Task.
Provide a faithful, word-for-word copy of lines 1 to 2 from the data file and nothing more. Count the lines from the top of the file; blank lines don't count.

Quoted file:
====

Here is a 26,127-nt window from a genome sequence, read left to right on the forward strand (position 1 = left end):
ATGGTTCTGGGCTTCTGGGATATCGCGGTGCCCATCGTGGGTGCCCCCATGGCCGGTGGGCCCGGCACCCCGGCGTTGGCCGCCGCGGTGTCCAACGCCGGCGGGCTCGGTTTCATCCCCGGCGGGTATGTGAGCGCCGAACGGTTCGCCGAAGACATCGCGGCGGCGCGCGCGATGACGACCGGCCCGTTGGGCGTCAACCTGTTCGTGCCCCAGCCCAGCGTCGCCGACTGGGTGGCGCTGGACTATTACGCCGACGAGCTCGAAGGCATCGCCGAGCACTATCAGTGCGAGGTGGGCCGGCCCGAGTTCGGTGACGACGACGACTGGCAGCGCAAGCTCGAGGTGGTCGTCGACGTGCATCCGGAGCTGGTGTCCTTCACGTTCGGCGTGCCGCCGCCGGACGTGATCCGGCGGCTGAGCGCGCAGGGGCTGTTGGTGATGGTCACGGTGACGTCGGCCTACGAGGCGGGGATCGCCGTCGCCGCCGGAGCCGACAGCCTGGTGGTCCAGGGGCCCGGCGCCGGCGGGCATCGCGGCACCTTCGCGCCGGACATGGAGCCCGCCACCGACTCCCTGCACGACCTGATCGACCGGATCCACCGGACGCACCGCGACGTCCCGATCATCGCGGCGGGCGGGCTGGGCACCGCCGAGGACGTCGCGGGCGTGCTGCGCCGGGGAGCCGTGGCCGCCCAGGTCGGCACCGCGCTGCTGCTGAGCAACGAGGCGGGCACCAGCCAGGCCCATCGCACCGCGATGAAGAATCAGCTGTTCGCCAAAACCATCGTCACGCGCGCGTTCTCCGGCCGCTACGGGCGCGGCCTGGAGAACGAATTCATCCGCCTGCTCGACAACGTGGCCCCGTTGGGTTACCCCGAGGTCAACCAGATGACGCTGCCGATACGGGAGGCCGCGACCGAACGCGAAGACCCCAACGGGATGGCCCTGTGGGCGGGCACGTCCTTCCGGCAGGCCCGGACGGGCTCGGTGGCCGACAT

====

Here is a 26,127-nt window from a genome sequence, read left to right on the forward strand (position 1 = left end):
ATGGTTCTGGGCTTCTGGGATATCGCGGTGCCCATCGTGGGTGCCCCCATGGCCGGTGGGCCCGGCACCCCGGCGTTGGCCGCCGCGGTGTCCAACGCCGGCGGGCTCGGTTTCATCCCCGGCGGGTATGTGAGCGCCGAACGGTTCGCCGAAGACATCGCGGCGGCGCGCGCGATGACGACCGGCCCGTTGGGCGTCAACCTGTTCGTGCCCCAGCCCAGCGTCGCCGACTGGGTGGCGCTGGACTATTACGCCGACGAGCTCGAAGGCATCGCCGAGCACTATCAGTGCGAGGTGGGCCGGCCCGAGTTCGGTGACGACGACGACTGGCAGCGCAAGCTCGAGGTGGTCGTCGACGTGCATCCGGAGCTGGTGTCCTTCACGTTCGGCGTGCCGCCGCCGGACGTGATCCGGCGGCTGAGCGCGCAGGGGCTGTTGGTGATGGTCACGGTGACGTCGGCCTACGAGGCGGGGATCGCCGTCGCCGCCGGAGCCGACAGCCTGGTGGTCCAGGGGCCCGGCGCCGGCGGGCATCGCGGCACCTTCGCGCCGGACATGGAGCCCGCCACCGACTCCCTGCACGACCTGATCGACCGGATCCACCGGACGCACCGCGACGTCCCGATCATCGCGGCGGGCGGGCTGGGCACCGCCGAGGACGTCGCGGGCGTGCTGCGCCGGGGAGCCGTGGCCGCCCAGGTCGGCACCGCGCTGCTGCTGAGCAACGAGGCGGGCACCAGCCAGGCCCATCGCACCGCGATGAAGAATCAGCTGTTCGCCAAAACCATCGTCACGCGCGCGTTCTCCGGCCGCTACGGGCGCGGCCTGGAGAACGAATTCATCCGCCTGCTCGACAACGTGGCCCCGTTGGGTTACCCCGAGGTCAACCAGATGACGCTGCCGATACGGGAGGCCGCGACCGAACGCGAAGACCCCAACGGGATGGCCCTGTGGGCGGGCACGTCCTTCCGGCAGGCCCGGACGGGCTCGGTGGCCGACAT